Workflow

Published on website: January 27, 2010
Categories: CJ Johnson , Lab and Post Production , Products , Workflow , The StoryBoard Blog

In today’s world, workflow is all about choices.  Workflow is a set of processes, employing people, hardware, and software to help filmmakers bring their visions to life.  At the highest level, all motion picture workflows tend to follow the same basic path: the pre-production phase, the production phase, the post-production phase, the distribution and exhibition phase, and lastly the storage and archiving phase.  Every production, whether it is targeting television, commercials or feature films goes through these phases, albeit to a different degree. 

Historically, the typical workflow began in the planning stage with pen and paper.  Film was the standard interchange format for most workflows.  Features were shot on film.  Edited negative littered the cutting room floor.  Intermediates were made of the final production.  Multiple prints were generated for distribution and exhibition.  Finally the original negative became the archiving medium which enabled long term storage.  Film was the standard which carried across all the steps of the process.  Because of this workflow, decisions were far simpler.  Now, there are far more choices – from scene to screen to archive – and with that an increase in complexity.

Now the planning stage is called pre-production.  Many key activities are defined in this stage, including: script development, casting, wardrobe and budgeting to name a few.  Since filmmaking is a collaborative process, it is essential for everyone to share that vision from concept to through to completion.  And, with the variety of capture and delivery formats available today, it is important to plan ahead and make informed choices that will lead to the best possible results.  It can be a confusing endeavor because of the range of options available throughout the entire process.  Decisions should be made with an eye towards delivering high quality images, maintaining the flexibility to insure the vision is attained and of course, the available budget.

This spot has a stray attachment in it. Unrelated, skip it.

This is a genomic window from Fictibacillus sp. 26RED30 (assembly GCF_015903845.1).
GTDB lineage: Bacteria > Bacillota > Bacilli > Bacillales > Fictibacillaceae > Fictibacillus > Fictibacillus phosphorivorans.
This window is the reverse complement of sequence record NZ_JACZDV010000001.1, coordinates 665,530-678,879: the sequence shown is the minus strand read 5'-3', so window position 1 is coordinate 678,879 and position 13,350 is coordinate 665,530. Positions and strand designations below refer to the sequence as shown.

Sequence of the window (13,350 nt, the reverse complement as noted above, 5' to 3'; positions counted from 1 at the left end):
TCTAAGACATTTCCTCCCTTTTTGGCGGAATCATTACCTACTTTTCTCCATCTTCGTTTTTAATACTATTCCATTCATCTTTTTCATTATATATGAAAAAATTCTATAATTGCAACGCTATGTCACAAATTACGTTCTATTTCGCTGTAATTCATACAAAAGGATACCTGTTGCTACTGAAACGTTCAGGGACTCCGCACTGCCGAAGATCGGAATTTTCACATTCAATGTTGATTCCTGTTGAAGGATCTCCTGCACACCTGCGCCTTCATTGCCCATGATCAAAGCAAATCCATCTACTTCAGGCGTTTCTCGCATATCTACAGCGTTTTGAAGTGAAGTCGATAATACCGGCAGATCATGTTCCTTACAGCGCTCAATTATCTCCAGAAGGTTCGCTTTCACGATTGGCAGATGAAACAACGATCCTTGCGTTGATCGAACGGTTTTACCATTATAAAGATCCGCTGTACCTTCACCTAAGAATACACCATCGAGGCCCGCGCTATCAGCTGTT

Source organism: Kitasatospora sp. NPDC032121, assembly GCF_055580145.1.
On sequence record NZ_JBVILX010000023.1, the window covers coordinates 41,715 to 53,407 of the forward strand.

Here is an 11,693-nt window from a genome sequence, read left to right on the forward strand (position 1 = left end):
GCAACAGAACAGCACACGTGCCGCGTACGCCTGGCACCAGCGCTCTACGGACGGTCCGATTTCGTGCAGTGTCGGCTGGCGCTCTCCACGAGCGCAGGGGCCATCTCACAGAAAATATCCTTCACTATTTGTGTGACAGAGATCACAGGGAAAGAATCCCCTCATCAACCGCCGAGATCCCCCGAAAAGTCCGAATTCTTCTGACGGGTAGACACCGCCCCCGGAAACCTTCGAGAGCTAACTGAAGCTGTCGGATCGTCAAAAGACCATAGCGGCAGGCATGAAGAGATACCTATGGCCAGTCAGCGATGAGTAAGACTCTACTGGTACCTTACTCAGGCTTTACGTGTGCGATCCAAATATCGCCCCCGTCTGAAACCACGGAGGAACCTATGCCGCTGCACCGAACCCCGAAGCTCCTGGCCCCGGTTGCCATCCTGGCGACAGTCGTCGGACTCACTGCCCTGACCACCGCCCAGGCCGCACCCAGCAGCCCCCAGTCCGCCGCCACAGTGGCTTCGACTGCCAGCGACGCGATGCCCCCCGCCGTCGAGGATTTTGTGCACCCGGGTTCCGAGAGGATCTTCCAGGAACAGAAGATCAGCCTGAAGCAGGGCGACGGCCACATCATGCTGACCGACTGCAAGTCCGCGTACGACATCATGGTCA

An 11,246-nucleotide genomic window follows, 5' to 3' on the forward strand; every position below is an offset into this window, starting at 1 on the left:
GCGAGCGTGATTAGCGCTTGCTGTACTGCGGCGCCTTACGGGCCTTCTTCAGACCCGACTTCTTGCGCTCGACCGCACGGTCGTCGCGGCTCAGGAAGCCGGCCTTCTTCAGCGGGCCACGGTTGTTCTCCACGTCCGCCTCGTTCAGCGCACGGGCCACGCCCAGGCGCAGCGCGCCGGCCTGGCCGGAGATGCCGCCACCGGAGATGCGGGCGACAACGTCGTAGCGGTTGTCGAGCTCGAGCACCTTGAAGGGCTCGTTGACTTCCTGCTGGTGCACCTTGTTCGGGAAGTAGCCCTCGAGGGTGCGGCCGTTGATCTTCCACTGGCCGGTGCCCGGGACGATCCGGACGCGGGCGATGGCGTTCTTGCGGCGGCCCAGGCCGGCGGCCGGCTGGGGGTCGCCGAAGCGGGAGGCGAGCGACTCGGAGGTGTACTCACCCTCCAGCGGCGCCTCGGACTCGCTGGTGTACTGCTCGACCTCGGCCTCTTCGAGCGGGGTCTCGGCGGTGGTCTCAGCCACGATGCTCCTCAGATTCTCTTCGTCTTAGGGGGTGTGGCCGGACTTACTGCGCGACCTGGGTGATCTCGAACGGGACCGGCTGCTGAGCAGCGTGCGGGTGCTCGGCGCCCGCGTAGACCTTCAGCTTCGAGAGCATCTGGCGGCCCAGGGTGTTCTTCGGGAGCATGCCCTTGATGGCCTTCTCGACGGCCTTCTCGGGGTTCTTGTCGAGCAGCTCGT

The production phase is when the shooting begins.  Every new project begins with the need to make decisions about the origination media and format. Film continues to offer a superior choice for many projects.  The incredibly high resolution of film combined with its broad exposure latitude and low-cost archivability make it a high quality and versatile option.  Film format options like Super 16 along with 3-perf and 2-perf 35 make it an affordable choice for almost any production. 

The postproduction phase involves converting the raw material into a finished production. The process of using a Digital Intermediate (DI) workflow, where movies are color graded digitally instead of via traditional photochemical techniques, has become common, largely because of the greater artistic control it provides to filmmakers.  It blends the strengths of digital imaging along with the strengths of film.  DI traces it roots to the invention of the Rank-Cintel telecine during the late 1970s.  Kodak upped the ante in 1991 with the introduction of the Cineon digital film system, including a film scanner, recorder, computer workstation, and image manipulation software.

With digital acquisition, the scanning step is not necessary. Footage can go directly into a digital intermediate pipeline, although with some digital capture systems, it may need to be processed into suitable formats before it can be worked with.

The distribution and exhibition phase is the process of getting the production to the target audience.  The choices available in this phase continue to expand as technology advances.  Deliverables include; theatre prints, digital cinema in both 2D and 3D, television, DVD, internet, and mobile applications.  This list continues to grow almost every day and most productions utilize a range of distribution vehicles.

The last step of the workflow is the storage and archiving phase.  Frankly, it is often not given enough consideration early in the process.  Planning for the storage and archiving of your production should not wait until after the rest of the steps have been completed.  As choices for exhibition continue to expand, having a reliable archive will allow the production to extract ongoing value.

Film is the most reliable to archive your precious intellectual property. Properly archived black-and-white separations will last hundreds of years, and color negative and intermediate stocks will last for a century. There are numerous examples of very old film footage which has been recovered, restored and redistributed with very simple techniques.   

Today, there are countless new tools to help filmmakers unleash their creativity.  The challenge faced by many film-makers is understanding which of the many choices are best for their productions.  There are no simple answers.  It is important to plan ahead (from production through to storage and archiving).  This planning step will lead to informed choices and ultimately the best finished result.  We believe that film-based workflows using the DI process continue to offer the best of both the digital and traditional worlds and are an excellent choice for most film-making endeavors.

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